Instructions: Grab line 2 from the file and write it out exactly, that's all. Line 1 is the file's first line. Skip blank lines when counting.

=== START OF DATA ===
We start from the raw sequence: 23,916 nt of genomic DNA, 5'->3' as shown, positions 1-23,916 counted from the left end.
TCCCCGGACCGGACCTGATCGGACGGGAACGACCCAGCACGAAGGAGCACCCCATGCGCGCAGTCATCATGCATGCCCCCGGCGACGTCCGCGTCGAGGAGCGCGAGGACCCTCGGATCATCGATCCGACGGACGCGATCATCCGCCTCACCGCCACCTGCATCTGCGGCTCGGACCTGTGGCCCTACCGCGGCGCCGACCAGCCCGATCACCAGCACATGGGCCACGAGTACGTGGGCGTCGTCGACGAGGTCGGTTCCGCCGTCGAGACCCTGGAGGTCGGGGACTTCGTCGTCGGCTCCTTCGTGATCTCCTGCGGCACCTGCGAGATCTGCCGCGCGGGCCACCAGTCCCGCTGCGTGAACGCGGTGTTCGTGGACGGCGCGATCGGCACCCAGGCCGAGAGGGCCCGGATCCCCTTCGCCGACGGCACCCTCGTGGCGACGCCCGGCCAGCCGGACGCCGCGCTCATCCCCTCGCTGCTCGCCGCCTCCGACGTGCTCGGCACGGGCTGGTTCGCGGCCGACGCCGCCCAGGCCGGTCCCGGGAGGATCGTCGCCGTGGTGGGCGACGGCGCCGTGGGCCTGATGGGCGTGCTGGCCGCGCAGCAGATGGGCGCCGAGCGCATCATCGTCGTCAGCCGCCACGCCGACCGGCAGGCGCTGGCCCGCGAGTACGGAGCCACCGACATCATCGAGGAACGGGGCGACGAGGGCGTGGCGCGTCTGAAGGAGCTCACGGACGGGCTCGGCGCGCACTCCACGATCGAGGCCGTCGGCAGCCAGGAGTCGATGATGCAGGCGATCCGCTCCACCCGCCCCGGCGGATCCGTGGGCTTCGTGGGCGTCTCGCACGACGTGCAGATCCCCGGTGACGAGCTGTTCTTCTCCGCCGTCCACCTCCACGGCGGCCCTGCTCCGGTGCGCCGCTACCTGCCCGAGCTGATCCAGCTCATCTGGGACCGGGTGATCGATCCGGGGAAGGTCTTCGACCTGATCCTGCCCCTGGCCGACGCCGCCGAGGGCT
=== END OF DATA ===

TCCCCGGACCGGACCTGATCGGACGGGAACGACCCAGCACGAAGGAGCACCCCATGCGCGCAGTCATCATGCATGCCCCCGGCGACGTCCGCGTCGAGGAGCGCGAGGACCCTCGGATCATCGATCCGACGGACGCGATCATCCGCCTCACCGCCACCTGCATCTGCGGCTCGGACCTGTGGCCCTACCGCGGCGCCGACCAGCCCGATCACCAGCACATGGGCCACGAGTACGTGGGCGTCGTCGACGAGGTCGGTTCCGCCGTCGAGACCCTGGAGGTCGGGGACTTCGTCGTCGGCTCCTTCGTGATCTCCTGCGGCACCTGCGAGATCTGCCGCGCGGGCCACCAGTCCCGCTGCGTGAACGCGGTGTTCGTGGACGGCGCGATCGGCACCCAGGCCGAGAGGGCCCGGATCCCCTTCGCCGACGGCACCCTCGTGGCGACGCCCGGCCAGCCGGACGCCGCGCTCATCCCCTCGCTGCTCGCCGCCTCCGACGTGCTCGGCACGGGCTGGTTCGCGGCCGACGCCGCCCAGGCCGGTCCCGGGAGGATCGTCGCCGTGGTGGGCGACGGCGCCGTGGGCCTGATGGGCGTGCTGGCCGCGCAGCAGATGGGCGCCGAGCGCATCATCGTCGTCAGCCGCCACGCCGACCGGCAGGCGCTGGCCCGCGAGTACGGAGCCACCGACATCATCGAGGAACGGGGCGACGAGGGCGTGGCGCGTCTGAAGGAGCTCACGGACGGGCTCGGCGCGCACTCCACGATCGAGGCCGTCGGCAGCCAGGAGTCGATGATGCAGGCGATCCGCTCCACCCGCCCCGGCGGATCCGTGGGCTTCGTGGGCGTCTCGCACGACGTGCAGATCCCCGGTGACGAGCTGTTCTTCTCCGCCGTCCACCTCCACGGCGGCCCTGCTCCGGTGCGCCGCTACCTGCCCGAGCTGATCCAGCTCATCTGGGACCGGGTGATCGATCCGGGGAAGGTCTTCGACCTGATCCTGCCCCTGGCCGACGCCGCCGAGGGCT